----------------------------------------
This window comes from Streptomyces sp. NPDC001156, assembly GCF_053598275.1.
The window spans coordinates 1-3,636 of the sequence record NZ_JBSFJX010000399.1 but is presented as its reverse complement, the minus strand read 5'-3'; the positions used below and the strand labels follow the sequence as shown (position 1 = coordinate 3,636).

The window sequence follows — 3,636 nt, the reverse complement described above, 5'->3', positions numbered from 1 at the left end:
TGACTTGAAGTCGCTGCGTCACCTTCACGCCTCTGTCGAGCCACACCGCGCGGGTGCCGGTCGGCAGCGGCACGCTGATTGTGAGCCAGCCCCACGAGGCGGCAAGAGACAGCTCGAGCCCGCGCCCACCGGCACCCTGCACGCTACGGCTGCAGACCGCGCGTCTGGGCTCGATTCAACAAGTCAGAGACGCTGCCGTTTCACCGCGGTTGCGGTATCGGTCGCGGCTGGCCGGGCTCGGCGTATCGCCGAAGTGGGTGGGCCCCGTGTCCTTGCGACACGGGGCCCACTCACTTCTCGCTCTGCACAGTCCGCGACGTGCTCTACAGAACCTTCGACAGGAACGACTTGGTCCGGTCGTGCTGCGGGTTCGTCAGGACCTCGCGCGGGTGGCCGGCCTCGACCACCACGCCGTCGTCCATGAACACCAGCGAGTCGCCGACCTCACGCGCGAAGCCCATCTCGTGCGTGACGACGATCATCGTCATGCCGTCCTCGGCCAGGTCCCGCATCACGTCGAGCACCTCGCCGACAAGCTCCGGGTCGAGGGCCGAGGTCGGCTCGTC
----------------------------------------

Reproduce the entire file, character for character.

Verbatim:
This window comes from Streptomyces sp. NPDC001156, assembly GCF_053598275.1.
The window spans coordinates 1-3,636 of the sequence record NZ_JBSFJX010000399.1 but is presented as its reverse complement, the minus strand read 5'-3'; the positions used below and the strand labels follow the sequence as shown (position 1 = coordinate 3,636).

The window sequence follows — 3,636 nt, the reverse complement described above, 5'->3', positions numbered from 1 at the left end:
TGACTTGAAGTCGCTGCGTCACCTTCACGCCTCTGTCGAGCCACACCGCGCGGGTGCCGGTCGGCAGCGGCACGCTGATTGTGAGCCAGCCCCACGAGGCGGCAAGAGACAGCTCGAGCCCGCGCCCACCGGCACCCTGCACGCTACGGCTGCAGACCGCGCGTCTGGGCTCGATTCAACAAGTCAGAGACGCTGCCGTTTCACCGCGGTTGCGGTATCGGTCGCGGCTGGCCGGGCTCGGCGTATCGCCGAAGTGGGTGGGCCCCGTGTCCTTGCGACACGGGGCCCACTCACTTCTCGCTCTGCACAGTCCGCGACGTGCTCTACAGAACCTTCGACAGGAACGACTTGGTCCGGTCGTGCTGCGGGTTCGTCAGGACCTCGCGCGGGTGGCCGGCCTCGACCACCACGCCGTCGTCCATGAACACCAGCGAGTCGCCGACCTCACGCGCGAAGCCCATCTCGTGCGTGACGACGATCATCGTCATGCCGTCCTCGGCCAGGTCCCGCATCACGTCGAGCACCTCGCCGACAAGCTCCGGGTCGAGGGCCGAGGTCGGCTCGTC